David then described how, after months of research and visiting other craft distilleries, the pair took the plunge and commissioned a 450 litre copper pot still which was custom-made – combining the best of old and new technologies – to their specification by German still makers Carl. The still also comprises two enrichment columns which each house seven individual bubble plates that enables them to set various levels of reflux during the distillation process to create a smooth and aromatic spirit. We were fascinated to learn that distillation isn’t a process without its dangers and how, because of the presence of alcohol vapours, there is always a small risk of explosions! This, we were reassured, was a situation that was closely monitored.
The distillery’s small batch philosophy, where everything including bottling and labelling is crafted and perfected by hand, means that producing each bottle is quite labour-intensive. However, David and Fiona have embraced the long hours and effort required with an enthusiasm that has seen Shortcross Gin win many awards including a Silver Medal at the prestigious San Francisco World Spirits Competition in 2015.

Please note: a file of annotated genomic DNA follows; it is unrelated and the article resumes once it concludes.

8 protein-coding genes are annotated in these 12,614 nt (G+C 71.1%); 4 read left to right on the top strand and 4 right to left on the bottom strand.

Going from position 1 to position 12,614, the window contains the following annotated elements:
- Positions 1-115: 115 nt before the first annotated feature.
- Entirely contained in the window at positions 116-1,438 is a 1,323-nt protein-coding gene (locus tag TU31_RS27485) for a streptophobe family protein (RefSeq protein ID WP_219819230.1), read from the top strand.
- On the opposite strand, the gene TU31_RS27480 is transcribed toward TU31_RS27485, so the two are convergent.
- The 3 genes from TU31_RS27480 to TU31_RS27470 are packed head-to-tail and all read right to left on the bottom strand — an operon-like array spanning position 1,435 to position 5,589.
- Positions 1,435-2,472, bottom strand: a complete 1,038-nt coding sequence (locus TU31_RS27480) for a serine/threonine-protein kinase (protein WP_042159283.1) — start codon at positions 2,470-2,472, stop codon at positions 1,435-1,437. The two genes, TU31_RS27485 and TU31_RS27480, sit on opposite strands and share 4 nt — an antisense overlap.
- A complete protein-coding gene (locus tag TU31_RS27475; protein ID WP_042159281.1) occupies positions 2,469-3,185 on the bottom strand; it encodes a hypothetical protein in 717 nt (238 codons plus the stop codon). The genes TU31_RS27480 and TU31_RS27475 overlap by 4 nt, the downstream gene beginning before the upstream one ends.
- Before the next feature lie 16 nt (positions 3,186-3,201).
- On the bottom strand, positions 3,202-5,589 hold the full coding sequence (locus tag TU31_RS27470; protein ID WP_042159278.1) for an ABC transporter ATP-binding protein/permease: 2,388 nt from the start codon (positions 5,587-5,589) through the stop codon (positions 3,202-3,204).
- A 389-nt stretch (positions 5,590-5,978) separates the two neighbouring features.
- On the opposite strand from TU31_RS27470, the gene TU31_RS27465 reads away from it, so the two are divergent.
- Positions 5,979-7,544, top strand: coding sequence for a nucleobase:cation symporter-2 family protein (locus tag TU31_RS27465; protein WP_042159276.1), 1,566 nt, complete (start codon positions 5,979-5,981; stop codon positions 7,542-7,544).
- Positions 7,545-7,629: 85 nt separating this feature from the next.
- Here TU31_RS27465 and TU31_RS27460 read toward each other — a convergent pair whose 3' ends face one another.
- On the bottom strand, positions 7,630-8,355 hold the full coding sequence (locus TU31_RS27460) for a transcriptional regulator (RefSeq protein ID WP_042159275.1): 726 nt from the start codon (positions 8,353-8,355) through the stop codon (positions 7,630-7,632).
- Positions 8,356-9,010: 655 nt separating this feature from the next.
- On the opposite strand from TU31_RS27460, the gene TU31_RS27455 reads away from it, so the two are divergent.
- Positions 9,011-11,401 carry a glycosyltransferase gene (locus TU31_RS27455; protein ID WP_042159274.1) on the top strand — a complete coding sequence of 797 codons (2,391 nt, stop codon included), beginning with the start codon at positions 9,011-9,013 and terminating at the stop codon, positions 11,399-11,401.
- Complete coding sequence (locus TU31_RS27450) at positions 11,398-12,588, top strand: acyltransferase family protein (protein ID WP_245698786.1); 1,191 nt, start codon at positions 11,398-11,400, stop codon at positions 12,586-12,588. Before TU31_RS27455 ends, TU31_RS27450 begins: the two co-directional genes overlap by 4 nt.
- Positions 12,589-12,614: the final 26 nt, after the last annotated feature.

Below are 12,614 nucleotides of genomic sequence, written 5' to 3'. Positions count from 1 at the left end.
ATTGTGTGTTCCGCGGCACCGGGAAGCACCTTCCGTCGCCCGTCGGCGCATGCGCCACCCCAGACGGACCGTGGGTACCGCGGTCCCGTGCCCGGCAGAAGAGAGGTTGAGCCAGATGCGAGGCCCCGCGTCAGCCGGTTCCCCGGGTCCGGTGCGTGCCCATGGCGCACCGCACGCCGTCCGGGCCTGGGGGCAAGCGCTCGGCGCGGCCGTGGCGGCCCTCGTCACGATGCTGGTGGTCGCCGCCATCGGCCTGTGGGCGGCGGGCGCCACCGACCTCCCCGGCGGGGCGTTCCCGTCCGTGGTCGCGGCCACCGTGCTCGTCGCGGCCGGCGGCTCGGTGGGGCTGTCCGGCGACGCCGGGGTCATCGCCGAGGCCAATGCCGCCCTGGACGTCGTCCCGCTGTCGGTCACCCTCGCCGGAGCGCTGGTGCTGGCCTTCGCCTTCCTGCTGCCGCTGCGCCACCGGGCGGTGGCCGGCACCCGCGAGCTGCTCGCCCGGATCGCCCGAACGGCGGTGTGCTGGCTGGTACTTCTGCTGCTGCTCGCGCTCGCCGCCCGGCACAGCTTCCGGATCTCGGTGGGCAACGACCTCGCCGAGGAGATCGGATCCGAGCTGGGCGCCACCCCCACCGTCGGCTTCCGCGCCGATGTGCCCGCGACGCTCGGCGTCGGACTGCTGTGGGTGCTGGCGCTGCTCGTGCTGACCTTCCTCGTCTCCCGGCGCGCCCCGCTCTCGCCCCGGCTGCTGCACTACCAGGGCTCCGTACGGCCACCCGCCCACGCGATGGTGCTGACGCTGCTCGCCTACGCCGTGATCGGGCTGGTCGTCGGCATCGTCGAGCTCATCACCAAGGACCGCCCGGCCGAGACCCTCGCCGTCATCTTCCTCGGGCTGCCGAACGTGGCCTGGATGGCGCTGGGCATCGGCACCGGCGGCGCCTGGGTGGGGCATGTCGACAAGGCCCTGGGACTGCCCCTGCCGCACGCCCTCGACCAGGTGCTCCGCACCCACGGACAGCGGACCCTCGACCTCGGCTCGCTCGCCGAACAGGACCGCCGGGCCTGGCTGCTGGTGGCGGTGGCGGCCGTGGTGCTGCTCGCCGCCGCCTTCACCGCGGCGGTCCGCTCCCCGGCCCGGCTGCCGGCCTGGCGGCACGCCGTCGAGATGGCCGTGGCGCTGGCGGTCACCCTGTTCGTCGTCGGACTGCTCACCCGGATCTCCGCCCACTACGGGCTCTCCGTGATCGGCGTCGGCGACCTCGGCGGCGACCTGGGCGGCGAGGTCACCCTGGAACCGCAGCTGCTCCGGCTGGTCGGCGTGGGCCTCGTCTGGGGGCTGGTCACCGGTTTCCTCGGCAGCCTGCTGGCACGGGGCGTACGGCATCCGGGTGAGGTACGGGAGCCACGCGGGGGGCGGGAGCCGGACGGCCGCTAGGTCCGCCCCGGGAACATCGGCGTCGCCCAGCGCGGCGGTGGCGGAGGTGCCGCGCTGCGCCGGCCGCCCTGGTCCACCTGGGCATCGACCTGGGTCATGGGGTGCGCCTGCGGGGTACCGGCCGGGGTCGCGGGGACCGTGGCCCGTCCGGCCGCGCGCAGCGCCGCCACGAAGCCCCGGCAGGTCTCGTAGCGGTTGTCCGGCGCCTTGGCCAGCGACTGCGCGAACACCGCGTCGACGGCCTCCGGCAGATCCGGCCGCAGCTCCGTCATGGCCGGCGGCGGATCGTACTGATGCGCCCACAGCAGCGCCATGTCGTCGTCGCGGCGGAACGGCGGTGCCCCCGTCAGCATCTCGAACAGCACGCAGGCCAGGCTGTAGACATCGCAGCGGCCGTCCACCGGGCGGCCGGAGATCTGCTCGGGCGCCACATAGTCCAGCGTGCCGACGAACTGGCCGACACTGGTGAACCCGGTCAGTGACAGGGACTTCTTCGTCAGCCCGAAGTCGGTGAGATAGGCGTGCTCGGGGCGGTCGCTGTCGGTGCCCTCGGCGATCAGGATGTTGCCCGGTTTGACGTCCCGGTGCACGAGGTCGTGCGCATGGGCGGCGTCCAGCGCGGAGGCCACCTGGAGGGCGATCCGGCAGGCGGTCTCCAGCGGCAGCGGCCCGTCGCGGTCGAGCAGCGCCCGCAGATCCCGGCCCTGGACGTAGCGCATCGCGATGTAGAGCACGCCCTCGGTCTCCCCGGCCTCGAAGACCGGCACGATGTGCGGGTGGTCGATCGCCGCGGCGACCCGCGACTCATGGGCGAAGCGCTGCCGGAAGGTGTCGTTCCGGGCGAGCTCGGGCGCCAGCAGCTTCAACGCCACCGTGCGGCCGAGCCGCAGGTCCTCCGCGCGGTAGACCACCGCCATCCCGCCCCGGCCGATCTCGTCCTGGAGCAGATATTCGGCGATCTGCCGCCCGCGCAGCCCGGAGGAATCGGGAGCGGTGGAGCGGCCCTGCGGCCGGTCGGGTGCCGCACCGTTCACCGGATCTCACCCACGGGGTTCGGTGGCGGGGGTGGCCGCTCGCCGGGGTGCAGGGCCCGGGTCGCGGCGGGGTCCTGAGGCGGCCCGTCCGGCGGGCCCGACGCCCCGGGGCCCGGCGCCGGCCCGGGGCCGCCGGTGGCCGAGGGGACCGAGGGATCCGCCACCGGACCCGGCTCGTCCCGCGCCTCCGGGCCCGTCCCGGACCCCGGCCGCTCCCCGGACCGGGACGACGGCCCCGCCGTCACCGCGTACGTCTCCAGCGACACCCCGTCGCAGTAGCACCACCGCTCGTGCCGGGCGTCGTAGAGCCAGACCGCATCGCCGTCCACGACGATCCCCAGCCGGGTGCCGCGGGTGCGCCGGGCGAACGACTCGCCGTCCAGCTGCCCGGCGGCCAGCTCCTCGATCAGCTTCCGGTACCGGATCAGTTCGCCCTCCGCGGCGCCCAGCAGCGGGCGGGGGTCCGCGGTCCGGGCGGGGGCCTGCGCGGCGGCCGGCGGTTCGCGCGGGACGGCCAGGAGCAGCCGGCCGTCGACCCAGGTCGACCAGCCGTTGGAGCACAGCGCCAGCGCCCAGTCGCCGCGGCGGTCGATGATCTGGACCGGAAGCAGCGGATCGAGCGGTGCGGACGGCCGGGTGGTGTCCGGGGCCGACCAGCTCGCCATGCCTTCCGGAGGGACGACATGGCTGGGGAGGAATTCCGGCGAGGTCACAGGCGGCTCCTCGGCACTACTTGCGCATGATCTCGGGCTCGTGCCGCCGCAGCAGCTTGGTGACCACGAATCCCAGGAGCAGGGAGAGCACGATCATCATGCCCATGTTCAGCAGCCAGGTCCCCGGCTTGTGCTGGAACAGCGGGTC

Keen to build on these successes the pair recently introduced a limited edition Cask-Aged Shortcross Gin which we then sampled. In order to produce it, the gin was rested in French Oak Casks from the Chateau de la Ligne in Bordeaux which had previously contained the Chateau Cuvée Prestige wine. The cask-aged gin was recently exclusively launched through Fortnum & Mason in London where it was the Spirit of the Month for February.
I loved the Negroni which was made with the gin, vermouth, Campari and garnished with a twist of orange peel. With assertive juniper on the nose and a velvety smooth finish the cask-aged gin gives this classic cocktail a contemporary twist. To accompany the Negroni we feasted on Ceviche of Wild Sea Trout, Fermented Cucumber and Radish, another fabulous dish from the kitchens at Galgorm.
Moving on we were shown how versatile Shortcross Gin can be. The G&T with Frozen Grapefruit and Basil Garnish was very different to the earlier gin and tonic we had tried. Here, the frozen fruit intensified and really highlighted the delightful floral qualities of the gin. I loved it. It was served with Lamb, Sweet Carrot & Wild Pea Shoots which I found also brought out and complemented the underlying sweetness of the gin.